Early on in most consultancy projects, we run a survey.
You can find an example from one client here.
In a survey, we’re looking to validate/refute our ideas and identify clear member segments.
The member segments are the most valuable part.
A common mistake here is to look only at the aggregated data (i.e. the 1266 answers below).
What we need to do is dive deeper here and see if there are any clear segments.
SurveyMonkey makes this easy. You can create custom filters for each answer and compare them side by side.
For example, when we looked at how relevant one client’s customers found the community and filtered by the amount of time they’ve been using these products, we got the answers below:
It’s not a precise science, but we can clearly see some clusters starting to form here based upon how long they’ve been using the client’s products and how relevant they find the content in the community.
We can see a relative newcomer group, an intermediate group, and a veterans group respectively (note, we might want to dive a little more into the newcomer group and see if there is a difference between <1 year and the rest).
Once we know what attributes divide our audience, we can use this as the basis for establishing community objectives which aim to best harness their potential within the community.
For example, we might create different spaces for newcomers, intermediates, and veterans (in this case, we focused on newcomers and veterans).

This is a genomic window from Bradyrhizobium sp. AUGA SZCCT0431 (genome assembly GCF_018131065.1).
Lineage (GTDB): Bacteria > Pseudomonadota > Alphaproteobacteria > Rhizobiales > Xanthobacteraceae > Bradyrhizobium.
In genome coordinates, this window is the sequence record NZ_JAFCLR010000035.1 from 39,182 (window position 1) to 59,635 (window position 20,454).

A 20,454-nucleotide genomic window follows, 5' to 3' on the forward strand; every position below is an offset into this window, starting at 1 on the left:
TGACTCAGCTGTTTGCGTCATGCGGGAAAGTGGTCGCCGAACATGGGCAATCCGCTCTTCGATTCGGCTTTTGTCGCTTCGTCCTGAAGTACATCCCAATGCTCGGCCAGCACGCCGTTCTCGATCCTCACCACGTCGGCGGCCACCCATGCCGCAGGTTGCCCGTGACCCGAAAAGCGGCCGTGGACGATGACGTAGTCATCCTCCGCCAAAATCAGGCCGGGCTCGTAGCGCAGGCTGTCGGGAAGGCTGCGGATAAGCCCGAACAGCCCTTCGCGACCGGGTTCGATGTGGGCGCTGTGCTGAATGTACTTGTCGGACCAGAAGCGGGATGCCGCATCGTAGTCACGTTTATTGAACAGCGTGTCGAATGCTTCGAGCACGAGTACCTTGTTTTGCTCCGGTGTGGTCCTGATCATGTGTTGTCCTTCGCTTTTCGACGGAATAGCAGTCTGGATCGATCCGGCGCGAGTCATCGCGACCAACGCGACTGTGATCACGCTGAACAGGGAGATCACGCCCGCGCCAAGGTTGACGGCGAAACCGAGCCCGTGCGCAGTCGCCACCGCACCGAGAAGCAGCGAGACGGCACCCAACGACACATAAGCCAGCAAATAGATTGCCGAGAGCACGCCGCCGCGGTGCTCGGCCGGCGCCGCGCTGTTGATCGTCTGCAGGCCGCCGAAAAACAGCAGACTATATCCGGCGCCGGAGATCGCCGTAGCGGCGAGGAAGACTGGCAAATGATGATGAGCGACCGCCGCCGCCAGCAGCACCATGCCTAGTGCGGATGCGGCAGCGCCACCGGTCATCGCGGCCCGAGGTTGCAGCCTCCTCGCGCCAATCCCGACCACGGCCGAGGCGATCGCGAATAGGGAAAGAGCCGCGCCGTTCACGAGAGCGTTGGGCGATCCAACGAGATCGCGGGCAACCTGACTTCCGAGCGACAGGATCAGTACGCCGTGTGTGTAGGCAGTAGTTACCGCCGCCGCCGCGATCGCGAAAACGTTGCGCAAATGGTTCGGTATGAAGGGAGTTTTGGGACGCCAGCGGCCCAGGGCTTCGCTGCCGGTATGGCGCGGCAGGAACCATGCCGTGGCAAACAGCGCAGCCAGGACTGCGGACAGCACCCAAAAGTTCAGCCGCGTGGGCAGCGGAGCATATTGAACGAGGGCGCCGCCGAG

The next step is to combine the filters above (i.e. select all the intermediates together) and use the quantitative data from each to determine the unique needs of each group.
One of the very useful things about SurveyMonkey is it shows you where there are statistically significant differences between groups.
This lets you zero in exactly on what each distinct group likes and dislikes about the community, what parts of the topic are of most interest to them and what they most want to see in the community.
The hard part is finding the segments in the first place. Length of time using the products or in the community is just one example. Usually, we create a lot of unique filters based upon survey answers and play around with the data until we find the ones which really show clear differences.
It could just as easily be level of participation (lurkers, top members etc..), specific interests within the sector, location, or any other variable. Once we have these, you can dive deeper into member interviews with 3 to 5 members of each group to get an extremely detailed understanding of what each wants.
Developing the right member segments becomes the very foundation upon which you should be building your entire community strategy. If you don’t have them, you can sign up for our Strategic Community Management course beginning on Mon 17th and we’ll help you build them.